TRENTON, N.J. (CBSNewYork) -- New Jersey Gov. Chris Christie on commemorated the five-year anniversary of Superstorm Sandy Sunday, and gave thanks for all those who pitched in to help.
"When Hurricane Sandy hit our state and you sit as the governor and hear of the loss and the damage and the rebuilding that is yet to come, you can easily become overwhelmed -- overwhelmed at the size of the task before you, overwhelmed at the degree of human suffering, overwhelmed at the degree of loss," Christie said. "And what brings you out of that sense of being overwhelmed? And it is the word that we're using this morning and the word that symbolized this organization. It's hope, and hope comes from each other."
Christie said hope from the government after such a disaster is desired, but it comes from elsewhere too.
"Hope came from the greater family, not just of each other here in New Jersey, but hope came from the greater family of America and folks around the world. Because of the $42 million that Mary Pat raised privately, some of that came not even from our own shores, from as far away as United Arab Emirates and Japan," Christie said.
Christie said every time an organization was approached for help, its representatives stepped up time and again and said, "What more can we do?"
"That's an extraordinary bit of leadership as well and I would just end by saying all of this to you," Christie said.
Christie said it is not enough until every family is back at home, and it is not enough just to say thank you.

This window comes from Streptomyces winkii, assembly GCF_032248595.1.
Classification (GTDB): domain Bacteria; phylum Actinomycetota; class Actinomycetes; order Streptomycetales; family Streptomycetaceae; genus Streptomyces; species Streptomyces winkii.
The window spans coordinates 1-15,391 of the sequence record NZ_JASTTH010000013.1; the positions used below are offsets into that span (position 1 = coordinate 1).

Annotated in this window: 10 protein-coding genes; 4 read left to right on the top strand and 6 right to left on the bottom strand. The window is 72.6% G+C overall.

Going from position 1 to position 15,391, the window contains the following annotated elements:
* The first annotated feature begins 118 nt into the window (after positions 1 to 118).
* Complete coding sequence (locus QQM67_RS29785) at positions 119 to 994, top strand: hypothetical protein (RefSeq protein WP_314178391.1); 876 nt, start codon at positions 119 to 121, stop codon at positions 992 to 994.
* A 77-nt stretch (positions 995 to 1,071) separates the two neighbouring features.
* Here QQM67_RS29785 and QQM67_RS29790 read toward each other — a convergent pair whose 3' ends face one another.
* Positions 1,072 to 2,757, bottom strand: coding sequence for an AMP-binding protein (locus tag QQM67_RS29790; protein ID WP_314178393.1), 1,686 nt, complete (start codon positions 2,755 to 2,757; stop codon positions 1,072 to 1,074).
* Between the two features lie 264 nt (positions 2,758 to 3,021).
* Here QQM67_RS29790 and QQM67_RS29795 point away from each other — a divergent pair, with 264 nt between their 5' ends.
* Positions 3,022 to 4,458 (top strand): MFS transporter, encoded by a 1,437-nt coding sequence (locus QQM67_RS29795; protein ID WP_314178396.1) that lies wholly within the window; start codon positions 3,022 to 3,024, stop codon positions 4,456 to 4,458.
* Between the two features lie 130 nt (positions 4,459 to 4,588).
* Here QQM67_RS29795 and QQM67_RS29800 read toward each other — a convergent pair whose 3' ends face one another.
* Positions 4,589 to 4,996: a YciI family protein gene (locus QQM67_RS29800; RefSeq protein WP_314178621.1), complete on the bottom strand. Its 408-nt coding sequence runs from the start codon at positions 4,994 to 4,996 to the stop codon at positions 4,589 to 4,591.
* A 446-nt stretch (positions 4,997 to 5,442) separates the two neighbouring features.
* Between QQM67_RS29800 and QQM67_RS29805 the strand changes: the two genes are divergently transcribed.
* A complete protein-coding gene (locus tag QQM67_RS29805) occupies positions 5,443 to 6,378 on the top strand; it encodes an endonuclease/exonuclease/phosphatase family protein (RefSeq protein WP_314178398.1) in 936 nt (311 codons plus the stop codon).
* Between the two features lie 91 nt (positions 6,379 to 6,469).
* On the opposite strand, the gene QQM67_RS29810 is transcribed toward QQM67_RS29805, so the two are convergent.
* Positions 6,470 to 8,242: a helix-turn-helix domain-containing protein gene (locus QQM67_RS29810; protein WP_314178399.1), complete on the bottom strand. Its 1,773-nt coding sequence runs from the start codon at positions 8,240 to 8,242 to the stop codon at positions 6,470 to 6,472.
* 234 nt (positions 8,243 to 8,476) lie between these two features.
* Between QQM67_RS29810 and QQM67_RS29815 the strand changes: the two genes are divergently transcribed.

"What I would ask of all of you today is in ways both large associated with natural disasters that happened in other parts of our country or around the world, but also in ways that are smaller. In your congregation, in your neighborhood, in your county, in your state. That you look for ways every day to say thank you," Christie said. "It may not necessarily be directly to a person who assisted you or someone you love during Sandy, but it is because of that grace and strength inside the people of New Jersey that we endured, have rebuilt, and recovered."
Christie, who is term-limited and will leave office at the end of the year, emphasized the importance of guiding the state through relief and recovery from Sandy in his time as governor.
"You don't run for Governor to do this, and there is no manual waiting in one of the desk drawers for you on how to do it," Christie said. "But the way you lead is to draw inspiration from the people you lead, and that is what I did and that is what I hope any leader when confronted with this in the future will do."
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